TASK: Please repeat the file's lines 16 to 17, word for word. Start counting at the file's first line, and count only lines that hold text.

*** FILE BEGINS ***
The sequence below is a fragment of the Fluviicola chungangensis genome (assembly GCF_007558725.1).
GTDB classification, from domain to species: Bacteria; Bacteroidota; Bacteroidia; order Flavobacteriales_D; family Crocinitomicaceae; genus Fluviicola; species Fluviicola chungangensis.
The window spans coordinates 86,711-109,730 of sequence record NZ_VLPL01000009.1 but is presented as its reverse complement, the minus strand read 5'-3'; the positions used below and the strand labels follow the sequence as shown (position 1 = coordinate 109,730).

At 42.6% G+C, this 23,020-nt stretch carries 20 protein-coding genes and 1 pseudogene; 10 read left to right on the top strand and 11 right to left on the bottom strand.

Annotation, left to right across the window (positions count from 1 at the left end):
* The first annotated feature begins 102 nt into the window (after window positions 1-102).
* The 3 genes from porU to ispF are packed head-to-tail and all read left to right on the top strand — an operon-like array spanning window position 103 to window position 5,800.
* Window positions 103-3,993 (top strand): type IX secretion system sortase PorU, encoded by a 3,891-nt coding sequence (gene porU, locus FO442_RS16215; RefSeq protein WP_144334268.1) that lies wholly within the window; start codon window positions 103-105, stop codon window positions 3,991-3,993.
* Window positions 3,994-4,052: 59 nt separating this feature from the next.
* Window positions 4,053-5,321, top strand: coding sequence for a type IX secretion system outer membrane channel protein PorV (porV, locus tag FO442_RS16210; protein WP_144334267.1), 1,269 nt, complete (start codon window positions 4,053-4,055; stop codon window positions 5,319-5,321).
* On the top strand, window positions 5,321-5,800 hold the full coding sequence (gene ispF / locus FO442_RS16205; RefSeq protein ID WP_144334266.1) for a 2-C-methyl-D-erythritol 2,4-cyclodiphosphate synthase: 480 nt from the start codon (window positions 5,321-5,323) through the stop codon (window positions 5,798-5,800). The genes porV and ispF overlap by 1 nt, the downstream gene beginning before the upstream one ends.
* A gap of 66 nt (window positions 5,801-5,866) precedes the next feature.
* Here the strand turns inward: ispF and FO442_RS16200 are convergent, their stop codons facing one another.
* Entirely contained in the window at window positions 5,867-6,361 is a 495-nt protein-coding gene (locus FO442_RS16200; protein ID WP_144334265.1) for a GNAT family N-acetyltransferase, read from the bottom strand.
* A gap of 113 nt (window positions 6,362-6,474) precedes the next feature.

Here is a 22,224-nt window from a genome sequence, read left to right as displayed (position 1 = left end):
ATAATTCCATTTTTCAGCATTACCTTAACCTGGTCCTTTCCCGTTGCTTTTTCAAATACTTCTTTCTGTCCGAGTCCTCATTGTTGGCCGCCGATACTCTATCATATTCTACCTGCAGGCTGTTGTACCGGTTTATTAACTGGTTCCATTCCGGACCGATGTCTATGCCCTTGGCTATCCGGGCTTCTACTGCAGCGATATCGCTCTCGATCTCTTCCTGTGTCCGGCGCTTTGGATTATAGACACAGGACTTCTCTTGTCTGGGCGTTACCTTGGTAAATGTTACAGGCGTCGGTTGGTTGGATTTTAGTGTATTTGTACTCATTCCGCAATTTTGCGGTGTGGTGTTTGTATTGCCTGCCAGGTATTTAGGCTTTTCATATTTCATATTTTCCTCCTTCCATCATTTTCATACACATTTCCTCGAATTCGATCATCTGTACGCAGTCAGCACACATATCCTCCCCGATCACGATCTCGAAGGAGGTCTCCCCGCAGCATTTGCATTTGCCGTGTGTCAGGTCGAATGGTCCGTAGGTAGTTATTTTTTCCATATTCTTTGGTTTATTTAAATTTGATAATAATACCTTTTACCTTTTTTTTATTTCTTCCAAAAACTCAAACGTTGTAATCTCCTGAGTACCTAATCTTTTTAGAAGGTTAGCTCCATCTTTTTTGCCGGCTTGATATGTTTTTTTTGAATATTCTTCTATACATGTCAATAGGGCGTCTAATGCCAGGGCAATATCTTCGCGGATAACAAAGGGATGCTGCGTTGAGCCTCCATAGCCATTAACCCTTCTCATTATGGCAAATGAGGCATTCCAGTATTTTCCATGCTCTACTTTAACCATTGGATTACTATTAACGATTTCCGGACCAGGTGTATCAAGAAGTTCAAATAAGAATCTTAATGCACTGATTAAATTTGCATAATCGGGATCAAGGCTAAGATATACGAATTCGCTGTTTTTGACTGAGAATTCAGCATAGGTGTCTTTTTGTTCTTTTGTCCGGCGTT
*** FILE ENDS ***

Here is a 22,224-nt window from a genome sequence, read left to right as displayed (position 1 = left end):
ATAATTCCATTTTTCAGCATTACCTTAACCTGGTCCTTTCCCGTTGCTTTTTCAAATACTTCTTTCTGTCCGAGTCCTCATTGTTGGCCGCCGATACTCTATCATATTCTACCTGCAGGCTGTTGTACCGGTTTATTAACTGGTTCCATTCCGGACCGATGTCTATGCCCTTGGCTATCCGGGCTTCTACTGCAGCGATATCGCTCTCGATCTCTTCCTGTGTCCGGCGCTTTGGATTATAGACACAGGACTTCTCTTGTCTGGGCGTTACCTTGGTAAATGTTACAGGCGTCGGTTGGTTGGATTTTAGTGTATTTGTACTCATTCCGCAATTTTGCGGTGTGGTGTTTGTATTGCCTGCCAGGTATTTAGGCTTTTCATATTTCATATTTTCCTCCTTCCATCATTTTCATACACATTTCCTCGAATTCGATCATCTGTACGCAGTCAGCACACATATCCTCCCCGATCACGATCTCGAAGGAGGTCTCCCCGCAGCATTTGCATTTGCCGTGTGTCAGGTCGAATGGTCCGTAGGTAGTTATTTTTTCCATATTCTTTGGTTTATTTAAATTTGATAATAATACCTTTTACCTTTTTTTTATTTCTTCCAAAAACTCAAACGTTGTAATCTCCTGAGTACCTAATCTTTTTAGAAGGTTAGCTCCATCTTTTTTGCCGGCTTGATATGTTTTTTTTGAATATTCTTCTATACATGTCAATAGGGCGTCTAATGCCAGGGCAATATCTTCGCGGATAACAAAGGGATGCTGCGTTGAGCCTCCATAGCCATTAACCCTTCTCATTATGGCAAATGAGGCATTCCAGTATTTTCCATGCTCTACTTTAACCATTGGATTACTATTAACGATTTCCGGACCAGGTGTATCAAGAAGTTCAAATAAGAATCTTAATGCACTGATTAAATTTGCATAATCGGGATCAAGGCTAAGATATACGAATTCGCTGTTTTTGACTGAGAATTCAGCATAGGTGTCTTTTTGTTCTTTTGTCCGGCGTT